This article was originally posted here.

How do you structure a story? We all know that a story has a beginning, a middle and an end, but is there any more depth to it than that? Yes, yes there is, and if you’ve ever tried to digest Campbell’s Hero With A Thousand Faces you’ll know exactly how deep and complex story structure can get. For this reason, the universe gave us Dan Harmon and he, in turn, gave us his Story Circle.
The Story Circle is essentially a boiled down version of Campbell’s monomyth. Here, we’ll boil down the Story Circle for ease of understanding. Once you’ve got the idea, its well worth heading over and reading the original posts by Harmon himself as he goes into much more depth than I will here.

The Basic Structure Of Every Story


So let’s start with the basics. This is how every structurally sound story plays out:

1. A character is in a zone of comfort,
2. But they want something.
3. They enter an unfamiliar situation,
4. Adapt to it,
5. Get what they wanted,
6. Pay a heavy price for it,
7. Then return to their familiar situation,
8. Having changed.

Or, boiled down only to the most important bits:

1. You
2. Need
3. Go
4. Search
5. Find
6. Take
7. Return
8. Change.

Memorise it. It won’t be hard to, it’s already ingrained in the part of your brain that recognises a good story.

The Steps Explained

1. “You.”
All you need to do here is show your protagonist. We need to know where we are and who we’re following. This is exposition, a quick tour of the world we’re inhabiting. This is your character’s life, the world he lives in, his roots.

2. “Need.”
Now show the problem. The world has a flaw, all is not right, your character’s life is imperfect in some way. His need will drive his personal journey. Whatever problem is presented here, he is offered a way of solving it, of fulfilling his need. He might refuse to solve it straight away, but rest assured he will give in and begin his journey, because this need is what the story is really about.

3. “Go.”
Everything changes. Whatever the hook of your story is, the thing you tell your friends the story is about to get them excited, it begins right here. The protagonist is thrown into a new world, crossing the first threshold into the unknown. We’ve crossed into a dark, mysterious world and our protagonist cannot leave until he has completed the trials that lay ahead.

4. “Search.”
The protagonist can’t just get what he wants by wanting it — he has to work for it, earn it. Campbell calls this “The Road Of Trials”. This is where the protagonist proves himself, overcoming challenges and in the process gaining the tools he needs in preparation for the events ahead. He is confronting his own limitations.

5. “Find.”
He finds what he is looking for, whether he knew he was looking for it or not. His trials have paid off. He couldn’t have got here without them. This is an intense moment, a moment of naked joy, weightlessness and vulnerability. This is the story’s midpoint, and marks the moment when the universe stops pulling the protagonist around and he must act on his own volition in order to proceed. It may be tempting to stay here, but he moves forward nonetheless.

6. “Take.”
Now to begin the journey back to the familiar world. This won’t be easy in the least, it is its very own road of trials, set to prepare our protagonist for his return to the familiar world. These trials strip away any remaining ego and by the time he’s through every last one of them he has become a living god. These trials are the price he has to pay for the previous step and for his return to the familiar world.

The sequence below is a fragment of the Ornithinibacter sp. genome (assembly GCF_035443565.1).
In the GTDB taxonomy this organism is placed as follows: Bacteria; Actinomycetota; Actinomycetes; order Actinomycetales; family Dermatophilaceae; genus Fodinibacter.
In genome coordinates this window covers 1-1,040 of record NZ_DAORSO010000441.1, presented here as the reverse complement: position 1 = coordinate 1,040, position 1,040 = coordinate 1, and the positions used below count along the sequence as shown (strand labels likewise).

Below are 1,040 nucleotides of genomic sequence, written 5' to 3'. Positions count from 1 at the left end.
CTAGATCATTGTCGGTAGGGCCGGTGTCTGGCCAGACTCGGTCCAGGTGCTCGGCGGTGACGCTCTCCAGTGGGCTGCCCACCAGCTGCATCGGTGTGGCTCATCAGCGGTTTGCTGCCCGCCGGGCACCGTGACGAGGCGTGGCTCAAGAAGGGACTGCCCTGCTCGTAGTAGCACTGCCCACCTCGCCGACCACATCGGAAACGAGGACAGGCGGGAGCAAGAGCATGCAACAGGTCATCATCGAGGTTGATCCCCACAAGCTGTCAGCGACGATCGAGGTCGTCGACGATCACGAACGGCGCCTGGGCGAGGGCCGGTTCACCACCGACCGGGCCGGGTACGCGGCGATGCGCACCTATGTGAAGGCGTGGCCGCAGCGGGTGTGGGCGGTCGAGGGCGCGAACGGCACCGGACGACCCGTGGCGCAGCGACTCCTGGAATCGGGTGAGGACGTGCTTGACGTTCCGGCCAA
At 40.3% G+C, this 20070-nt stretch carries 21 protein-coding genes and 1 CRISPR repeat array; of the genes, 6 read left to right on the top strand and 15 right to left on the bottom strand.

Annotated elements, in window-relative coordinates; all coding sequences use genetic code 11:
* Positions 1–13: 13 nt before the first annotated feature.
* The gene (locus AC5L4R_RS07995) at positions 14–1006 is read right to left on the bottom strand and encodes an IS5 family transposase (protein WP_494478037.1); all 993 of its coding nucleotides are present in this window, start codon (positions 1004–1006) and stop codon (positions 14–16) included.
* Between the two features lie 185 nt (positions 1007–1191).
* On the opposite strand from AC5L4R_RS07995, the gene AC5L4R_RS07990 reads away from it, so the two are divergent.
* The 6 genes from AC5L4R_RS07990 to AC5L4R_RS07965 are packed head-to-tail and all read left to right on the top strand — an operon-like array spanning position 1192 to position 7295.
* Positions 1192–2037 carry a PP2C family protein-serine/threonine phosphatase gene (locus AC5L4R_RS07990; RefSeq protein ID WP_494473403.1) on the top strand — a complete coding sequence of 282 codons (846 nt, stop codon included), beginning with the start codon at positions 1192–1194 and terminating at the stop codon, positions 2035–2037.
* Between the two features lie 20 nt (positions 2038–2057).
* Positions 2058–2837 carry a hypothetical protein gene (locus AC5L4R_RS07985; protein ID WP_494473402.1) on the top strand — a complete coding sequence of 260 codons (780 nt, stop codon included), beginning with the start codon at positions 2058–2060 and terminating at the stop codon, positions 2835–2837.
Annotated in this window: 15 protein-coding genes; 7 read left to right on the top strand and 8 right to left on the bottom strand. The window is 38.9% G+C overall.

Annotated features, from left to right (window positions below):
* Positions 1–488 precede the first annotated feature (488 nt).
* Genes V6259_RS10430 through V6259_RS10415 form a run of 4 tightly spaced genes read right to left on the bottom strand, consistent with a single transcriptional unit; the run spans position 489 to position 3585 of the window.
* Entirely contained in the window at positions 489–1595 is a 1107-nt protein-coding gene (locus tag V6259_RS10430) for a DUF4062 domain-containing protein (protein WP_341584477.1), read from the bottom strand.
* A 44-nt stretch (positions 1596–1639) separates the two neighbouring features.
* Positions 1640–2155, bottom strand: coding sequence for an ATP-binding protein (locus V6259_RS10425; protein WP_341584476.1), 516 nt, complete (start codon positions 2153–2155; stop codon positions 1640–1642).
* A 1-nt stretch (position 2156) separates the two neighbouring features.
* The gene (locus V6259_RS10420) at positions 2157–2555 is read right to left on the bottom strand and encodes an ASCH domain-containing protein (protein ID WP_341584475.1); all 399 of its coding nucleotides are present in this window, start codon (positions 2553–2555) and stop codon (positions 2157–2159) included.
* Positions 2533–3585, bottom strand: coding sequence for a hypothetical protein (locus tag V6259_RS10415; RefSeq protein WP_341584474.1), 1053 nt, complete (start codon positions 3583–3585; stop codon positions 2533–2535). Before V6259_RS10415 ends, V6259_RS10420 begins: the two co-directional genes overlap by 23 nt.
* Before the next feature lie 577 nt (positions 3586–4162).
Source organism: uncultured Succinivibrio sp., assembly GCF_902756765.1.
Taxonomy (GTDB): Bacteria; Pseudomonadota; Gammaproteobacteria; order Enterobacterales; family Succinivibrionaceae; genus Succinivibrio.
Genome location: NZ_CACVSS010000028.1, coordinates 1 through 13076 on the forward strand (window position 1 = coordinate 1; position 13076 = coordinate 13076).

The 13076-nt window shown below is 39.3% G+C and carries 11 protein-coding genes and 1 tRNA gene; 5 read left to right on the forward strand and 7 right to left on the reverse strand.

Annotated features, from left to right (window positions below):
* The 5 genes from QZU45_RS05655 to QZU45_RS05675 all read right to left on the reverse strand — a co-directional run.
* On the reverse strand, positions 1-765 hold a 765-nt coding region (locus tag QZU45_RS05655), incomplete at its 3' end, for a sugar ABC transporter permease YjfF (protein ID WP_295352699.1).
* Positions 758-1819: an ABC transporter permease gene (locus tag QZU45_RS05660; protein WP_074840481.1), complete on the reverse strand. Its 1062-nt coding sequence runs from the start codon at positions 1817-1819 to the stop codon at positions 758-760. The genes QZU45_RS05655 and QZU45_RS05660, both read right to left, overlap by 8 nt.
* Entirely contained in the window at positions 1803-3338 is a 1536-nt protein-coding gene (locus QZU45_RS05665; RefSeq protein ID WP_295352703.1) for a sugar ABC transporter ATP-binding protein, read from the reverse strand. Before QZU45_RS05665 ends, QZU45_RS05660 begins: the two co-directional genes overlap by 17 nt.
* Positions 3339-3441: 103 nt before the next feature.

7. “Return.”
The last threshold. This is an epiphanal, defining moment, returning at last to his world as a new man. His journey has taught him all it could, and by crossing this threshold he tells the world he is ready to show what he has learned.

8. “Change.”
And he does. The tools and powers he acquired on his road of trials, or “Search”, have completed him. He has one last thing to do, a thing for which he needed to complete this journey, and this is where he does it. And the universe will bend to his will and give him what he wants, because he has become more than a man.

Applying The Story Circle
Go back to the basic outline. Whenever you’re putting together a story, no matter what form, see how well you can fit it to the steps outlined there. If it’s too much of a struggle then you probably have a problem with the structure of your story. Use the steps to see if you can change the story to better fit the structure laid out here and you’ll find your story will be more engaging.
What you shouldn’t do is use the Story Circle as a starting point, that’s a one way street to a formulaic, boring plot. It’ll be structurally sound, but it’ll have no style and no creative edge. This is a tool to aid the structure of your story, not a paint by numbers guide on how to write one.
The important thing to remember is that you’ll know intuitively if your story is lacking structure because it’ll feel incomplete. The structure laid out here is not invented, it’s discovered. It’s ingrained in the human psyche, the definition of a good story in its basic form.

Now that you’ve read my boiled down version of Dan Harmon’s Story Circle, you should head over and read the original posts for extra depth and theory. You should also try to spot this structure when you’re reading or watching a story and write down the steps. Post the results in the comments below.

As always, keep writing.